Researchers have found further proof that myopia and hyperopia are inherited, and they identified the probable location of genes that help determine axial length, a key factor in these refractive errors. These findings are reported in the June issue of Ophthalmology.
Focusing on myopia, Gu Zhu, M.D., Ph.D., and colleagues obtained axial length measurements and DNA samples from 893 individuals from the Tasmania Twin Eye Study and Brisbane Adolescent Twin Study in
Genetic factors explained approximately 80% percent of the axial length values, after adjusting for age and sex, they found.
Research team member David Mackey, M.D., says that new measurement techniques will likely make axial length data collection routine in future research on myopia and other refractive error.
The researchers also performed a genome scan on a subset of 318 individuals, and they found strong evidence for the role of chromosome 5 (specifically, the 5q region) in the inheritance of axial length. Dr. Zhus team has launched a genomic analysis of a larger study group to confirm and refine this finding.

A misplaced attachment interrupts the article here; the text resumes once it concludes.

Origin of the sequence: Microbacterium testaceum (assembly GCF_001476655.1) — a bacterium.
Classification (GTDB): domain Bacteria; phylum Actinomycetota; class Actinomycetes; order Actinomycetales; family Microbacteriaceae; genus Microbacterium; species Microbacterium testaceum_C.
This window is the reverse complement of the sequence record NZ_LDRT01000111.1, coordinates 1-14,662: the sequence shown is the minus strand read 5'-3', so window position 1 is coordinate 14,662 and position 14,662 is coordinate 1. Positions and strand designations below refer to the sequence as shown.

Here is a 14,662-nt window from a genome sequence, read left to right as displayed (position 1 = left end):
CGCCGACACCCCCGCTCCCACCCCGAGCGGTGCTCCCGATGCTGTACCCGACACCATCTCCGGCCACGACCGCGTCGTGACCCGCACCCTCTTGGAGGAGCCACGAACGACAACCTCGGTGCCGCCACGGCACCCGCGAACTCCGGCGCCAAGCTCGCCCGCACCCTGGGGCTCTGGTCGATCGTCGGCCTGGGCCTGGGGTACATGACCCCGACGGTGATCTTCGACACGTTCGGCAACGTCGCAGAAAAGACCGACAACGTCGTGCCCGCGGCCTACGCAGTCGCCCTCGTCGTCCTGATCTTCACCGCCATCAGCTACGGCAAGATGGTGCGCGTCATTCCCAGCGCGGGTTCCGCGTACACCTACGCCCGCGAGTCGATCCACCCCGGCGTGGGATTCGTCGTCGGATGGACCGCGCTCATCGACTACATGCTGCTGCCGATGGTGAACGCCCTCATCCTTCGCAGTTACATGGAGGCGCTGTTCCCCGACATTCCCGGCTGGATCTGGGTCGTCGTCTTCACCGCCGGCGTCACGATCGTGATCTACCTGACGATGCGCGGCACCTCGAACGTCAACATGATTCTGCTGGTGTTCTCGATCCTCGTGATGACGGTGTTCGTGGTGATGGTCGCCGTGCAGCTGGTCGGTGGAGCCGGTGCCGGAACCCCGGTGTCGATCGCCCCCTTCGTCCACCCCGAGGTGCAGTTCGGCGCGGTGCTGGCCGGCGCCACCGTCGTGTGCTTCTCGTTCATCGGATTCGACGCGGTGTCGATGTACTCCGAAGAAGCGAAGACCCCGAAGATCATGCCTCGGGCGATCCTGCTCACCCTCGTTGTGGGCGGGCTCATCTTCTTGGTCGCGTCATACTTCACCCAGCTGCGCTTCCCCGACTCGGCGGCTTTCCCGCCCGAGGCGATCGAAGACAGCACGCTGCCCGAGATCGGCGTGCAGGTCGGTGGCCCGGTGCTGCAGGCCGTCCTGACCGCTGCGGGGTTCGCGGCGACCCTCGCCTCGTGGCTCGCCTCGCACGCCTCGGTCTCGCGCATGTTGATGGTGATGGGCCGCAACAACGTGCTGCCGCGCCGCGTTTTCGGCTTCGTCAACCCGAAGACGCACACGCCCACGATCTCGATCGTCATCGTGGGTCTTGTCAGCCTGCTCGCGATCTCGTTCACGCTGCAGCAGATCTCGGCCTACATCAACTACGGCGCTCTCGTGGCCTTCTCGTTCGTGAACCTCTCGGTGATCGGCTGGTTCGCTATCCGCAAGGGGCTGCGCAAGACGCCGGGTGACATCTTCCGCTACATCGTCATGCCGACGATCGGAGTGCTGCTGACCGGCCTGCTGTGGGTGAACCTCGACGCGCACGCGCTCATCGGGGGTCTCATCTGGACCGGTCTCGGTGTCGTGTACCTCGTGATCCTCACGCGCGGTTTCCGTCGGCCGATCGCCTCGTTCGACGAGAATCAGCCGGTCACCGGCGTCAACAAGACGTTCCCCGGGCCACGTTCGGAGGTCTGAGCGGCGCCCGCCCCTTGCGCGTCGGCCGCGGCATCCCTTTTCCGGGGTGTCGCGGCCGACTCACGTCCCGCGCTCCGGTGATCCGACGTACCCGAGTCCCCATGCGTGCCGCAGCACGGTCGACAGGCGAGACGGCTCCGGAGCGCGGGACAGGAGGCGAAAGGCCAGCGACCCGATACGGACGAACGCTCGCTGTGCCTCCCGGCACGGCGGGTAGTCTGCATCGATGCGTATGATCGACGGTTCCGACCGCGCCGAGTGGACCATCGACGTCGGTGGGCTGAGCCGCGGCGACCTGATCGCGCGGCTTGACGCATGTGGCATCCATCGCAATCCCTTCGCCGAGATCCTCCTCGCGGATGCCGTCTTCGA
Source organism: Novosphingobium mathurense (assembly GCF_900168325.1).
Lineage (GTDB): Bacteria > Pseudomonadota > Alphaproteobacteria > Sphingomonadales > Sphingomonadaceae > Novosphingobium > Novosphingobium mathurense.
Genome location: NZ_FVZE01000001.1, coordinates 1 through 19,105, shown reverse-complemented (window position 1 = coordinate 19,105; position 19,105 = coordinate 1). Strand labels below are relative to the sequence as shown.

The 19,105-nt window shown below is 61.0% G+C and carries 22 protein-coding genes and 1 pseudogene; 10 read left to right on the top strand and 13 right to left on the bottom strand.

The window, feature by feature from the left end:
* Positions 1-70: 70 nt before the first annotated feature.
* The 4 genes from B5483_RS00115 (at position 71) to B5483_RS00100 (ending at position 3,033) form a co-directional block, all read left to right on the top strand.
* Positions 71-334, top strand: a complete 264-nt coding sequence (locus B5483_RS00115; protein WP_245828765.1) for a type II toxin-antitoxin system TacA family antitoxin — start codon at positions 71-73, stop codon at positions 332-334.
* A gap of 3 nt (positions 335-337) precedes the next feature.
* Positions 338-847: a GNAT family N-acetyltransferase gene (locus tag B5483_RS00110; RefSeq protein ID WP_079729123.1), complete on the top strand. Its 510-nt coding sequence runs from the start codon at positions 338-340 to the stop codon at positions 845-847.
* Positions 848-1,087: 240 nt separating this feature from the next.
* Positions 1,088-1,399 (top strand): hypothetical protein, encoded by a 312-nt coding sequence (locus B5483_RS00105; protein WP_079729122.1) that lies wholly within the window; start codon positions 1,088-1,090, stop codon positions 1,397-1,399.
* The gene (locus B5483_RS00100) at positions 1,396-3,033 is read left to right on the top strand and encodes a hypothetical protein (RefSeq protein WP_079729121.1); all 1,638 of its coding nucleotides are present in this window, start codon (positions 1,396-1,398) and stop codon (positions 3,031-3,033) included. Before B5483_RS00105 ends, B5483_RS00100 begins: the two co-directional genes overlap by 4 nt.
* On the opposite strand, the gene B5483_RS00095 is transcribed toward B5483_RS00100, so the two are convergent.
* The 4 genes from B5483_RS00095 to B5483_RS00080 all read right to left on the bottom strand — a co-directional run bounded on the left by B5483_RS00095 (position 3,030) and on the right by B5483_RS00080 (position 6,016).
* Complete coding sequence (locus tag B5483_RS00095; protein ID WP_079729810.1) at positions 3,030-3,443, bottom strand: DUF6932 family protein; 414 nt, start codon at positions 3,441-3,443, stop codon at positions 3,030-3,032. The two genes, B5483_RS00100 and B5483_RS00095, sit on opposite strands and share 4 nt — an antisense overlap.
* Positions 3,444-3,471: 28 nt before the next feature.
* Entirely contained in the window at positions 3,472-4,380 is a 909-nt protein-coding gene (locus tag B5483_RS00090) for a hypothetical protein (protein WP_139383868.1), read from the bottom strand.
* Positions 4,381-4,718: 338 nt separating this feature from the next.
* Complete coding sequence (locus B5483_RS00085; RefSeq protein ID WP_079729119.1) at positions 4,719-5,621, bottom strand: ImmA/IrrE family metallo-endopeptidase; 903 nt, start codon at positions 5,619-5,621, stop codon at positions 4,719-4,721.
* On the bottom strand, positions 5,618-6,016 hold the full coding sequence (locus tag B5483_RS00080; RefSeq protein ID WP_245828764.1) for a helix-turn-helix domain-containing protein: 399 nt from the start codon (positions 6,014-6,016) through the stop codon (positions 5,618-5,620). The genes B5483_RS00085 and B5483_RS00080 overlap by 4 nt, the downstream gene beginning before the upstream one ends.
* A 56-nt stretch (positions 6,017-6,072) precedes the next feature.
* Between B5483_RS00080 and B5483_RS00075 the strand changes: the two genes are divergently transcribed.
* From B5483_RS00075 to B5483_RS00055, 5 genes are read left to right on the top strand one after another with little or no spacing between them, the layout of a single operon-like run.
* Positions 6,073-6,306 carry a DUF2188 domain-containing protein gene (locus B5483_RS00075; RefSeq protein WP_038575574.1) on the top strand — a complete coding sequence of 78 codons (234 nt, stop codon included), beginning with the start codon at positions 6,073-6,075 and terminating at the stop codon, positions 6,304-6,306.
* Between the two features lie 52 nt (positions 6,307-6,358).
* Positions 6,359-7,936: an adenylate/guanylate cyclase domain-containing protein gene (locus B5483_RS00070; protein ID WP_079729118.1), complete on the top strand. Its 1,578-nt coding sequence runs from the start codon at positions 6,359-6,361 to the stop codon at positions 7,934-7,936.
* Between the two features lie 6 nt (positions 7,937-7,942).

Other studies have suggested that environmental factors, such as regular periods of outdoor play during childhood, rather than having children concentrate only on reading and other near work, might help reduce the development of nearsightedness, at least in those who are genetically susceptible.
Also, the identification of strong genetic markers could further preventive efforts, researchers say.
Zhu G, Hewitt AW, Ruddle JB, et al. Genetic dissection of myopia: evidence for linkage of ocular axial length to chromosome 5q. Ophthalmology 2008 Jun;115(6):1053-7.